"Yards that are four or five foot tall, poison ivy growing in the front yard or on the houses," says police chief Duke Brackney, describing the conditions.
"Wild animals living, coming in and out of them."
Now, orange signs have replaced welcome mats.
Despite how it all sounds, none of it is intentional Halloween decor.
Brackney, the city's only full-time officer, says city officials are responding to complaints of unsightly-- abandoned homes, which aren't hard to find.
"It's kind of a joint effort to get the property owners and the city together," Brackney says.
"We go around we make a list we take pictures of them, it's part of the notification process."
And, as if the streetside scars weren't enough to fix -- a bigger band-aid might be needed for another part of the city that's also quickly becoming abandoned.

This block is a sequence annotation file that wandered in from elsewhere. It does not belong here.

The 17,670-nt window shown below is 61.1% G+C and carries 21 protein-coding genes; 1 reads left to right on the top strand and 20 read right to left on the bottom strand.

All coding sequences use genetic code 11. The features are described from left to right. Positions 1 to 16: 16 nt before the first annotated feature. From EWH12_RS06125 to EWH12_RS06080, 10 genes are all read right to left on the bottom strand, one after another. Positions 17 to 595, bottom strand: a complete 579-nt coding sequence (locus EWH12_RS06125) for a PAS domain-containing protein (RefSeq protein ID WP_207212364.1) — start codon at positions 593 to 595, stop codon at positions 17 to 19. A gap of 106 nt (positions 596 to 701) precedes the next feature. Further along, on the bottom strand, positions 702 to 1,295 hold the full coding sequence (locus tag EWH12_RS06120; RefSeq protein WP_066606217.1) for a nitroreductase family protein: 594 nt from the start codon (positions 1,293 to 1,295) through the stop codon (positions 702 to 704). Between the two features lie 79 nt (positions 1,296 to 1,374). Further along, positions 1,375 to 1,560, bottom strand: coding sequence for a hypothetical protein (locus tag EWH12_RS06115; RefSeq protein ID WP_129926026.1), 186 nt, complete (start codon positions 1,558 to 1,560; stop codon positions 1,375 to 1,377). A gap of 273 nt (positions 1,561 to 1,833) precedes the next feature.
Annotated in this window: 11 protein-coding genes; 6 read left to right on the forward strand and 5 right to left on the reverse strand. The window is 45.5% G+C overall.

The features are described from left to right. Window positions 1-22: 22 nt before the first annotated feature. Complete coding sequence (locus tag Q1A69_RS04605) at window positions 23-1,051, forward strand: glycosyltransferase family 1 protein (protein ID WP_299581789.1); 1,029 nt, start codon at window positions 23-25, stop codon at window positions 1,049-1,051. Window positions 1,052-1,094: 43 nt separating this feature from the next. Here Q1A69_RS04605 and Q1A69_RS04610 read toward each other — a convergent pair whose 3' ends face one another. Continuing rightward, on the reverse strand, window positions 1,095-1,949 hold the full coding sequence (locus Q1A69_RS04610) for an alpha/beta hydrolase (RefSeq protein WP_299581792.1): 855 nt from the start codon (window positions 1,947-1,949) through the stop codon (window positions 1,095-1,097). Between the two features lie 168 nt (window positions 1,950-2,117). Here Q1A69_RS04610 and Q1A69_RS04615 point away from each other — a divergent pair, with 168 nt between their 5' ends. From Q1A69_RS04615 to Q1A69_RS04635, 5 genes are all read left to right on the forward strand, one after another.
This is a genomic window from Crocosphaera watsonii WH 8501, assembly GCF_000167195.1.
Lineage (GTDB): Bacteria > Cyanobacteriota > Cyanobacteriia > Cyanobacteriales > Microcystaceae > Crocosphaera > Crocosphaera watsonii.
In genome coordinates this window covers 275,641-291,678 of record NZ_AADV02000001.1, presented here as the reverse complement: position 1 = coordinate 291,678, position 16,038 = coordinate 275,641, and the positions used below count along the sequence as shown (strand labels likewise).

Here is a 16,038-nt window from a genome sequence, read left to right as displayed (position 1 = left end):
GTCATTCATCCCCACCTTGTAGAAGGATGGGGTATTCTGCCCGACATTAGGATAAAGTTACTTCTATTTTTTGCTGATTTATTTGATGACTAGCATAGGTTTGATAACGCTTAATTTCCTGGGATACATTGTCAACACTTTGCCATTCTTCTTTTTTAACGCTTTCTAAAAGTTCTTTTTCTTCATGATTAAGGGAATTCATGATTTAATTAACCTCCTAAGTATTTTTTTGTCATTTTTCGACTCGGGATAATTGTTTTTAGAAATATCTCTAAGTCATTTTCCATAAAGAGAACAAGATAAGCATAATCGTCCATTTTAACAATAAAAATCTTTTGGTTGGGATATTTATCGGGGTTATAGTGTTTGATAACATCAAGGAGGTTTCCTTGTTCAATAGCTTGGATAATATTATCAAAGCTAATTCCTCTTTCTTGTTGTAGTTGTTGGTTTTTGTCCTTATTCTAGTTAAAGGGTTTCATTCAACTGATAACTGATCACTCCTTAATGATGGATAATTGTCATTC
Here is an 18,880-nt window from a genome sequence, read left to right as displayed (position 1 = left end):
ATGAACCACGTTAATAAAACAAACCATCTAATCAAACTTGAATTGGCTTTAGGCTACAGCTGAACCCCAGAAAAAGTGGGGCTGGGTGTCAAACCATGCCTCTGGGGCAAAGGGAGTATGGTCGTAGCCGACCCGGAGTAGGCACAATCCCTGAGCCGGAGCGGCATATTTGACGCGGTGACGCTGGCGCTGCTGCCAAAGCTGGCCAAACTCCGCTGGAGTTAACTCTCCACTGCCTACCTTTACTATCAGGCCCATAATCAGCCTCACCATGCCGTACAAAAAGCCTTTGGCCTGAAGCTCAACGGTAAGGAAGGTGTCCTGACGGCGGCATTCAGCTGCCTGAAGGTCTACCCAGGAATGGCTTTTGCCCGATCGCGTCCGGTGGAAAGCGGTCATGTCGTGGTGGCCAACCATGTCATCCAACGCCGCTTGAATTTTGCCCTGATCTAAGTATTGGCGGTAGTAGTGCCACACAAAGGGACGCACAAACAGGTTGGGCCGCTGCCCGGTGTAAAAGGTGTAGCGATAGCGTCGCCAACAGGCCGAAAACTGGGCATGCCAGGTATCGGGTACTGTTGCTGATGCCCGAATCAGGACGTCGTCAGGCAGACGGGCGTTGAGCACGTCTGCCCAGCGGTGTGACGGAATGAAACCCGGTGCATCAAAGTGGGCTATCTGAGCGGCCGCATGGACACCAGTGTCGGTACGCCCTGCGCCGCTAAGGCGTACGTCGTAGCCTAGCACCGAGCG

Half of the city council is vacant after recent resignations, including the city's mayor, who resigned for the fifth time earlier this month.
"We do have a current interim mayor," Brackney says.
Her name is Alice Peck.
She's also serving as recorder and treasurer, who is now tasked with keeping the ghost town stigma away from Sulphur Springs.
"Sulphur doesn't have a lot of business in it as far as jobs for the people that live here," Brackney says.
"It's a rough spot in the road but we're managing."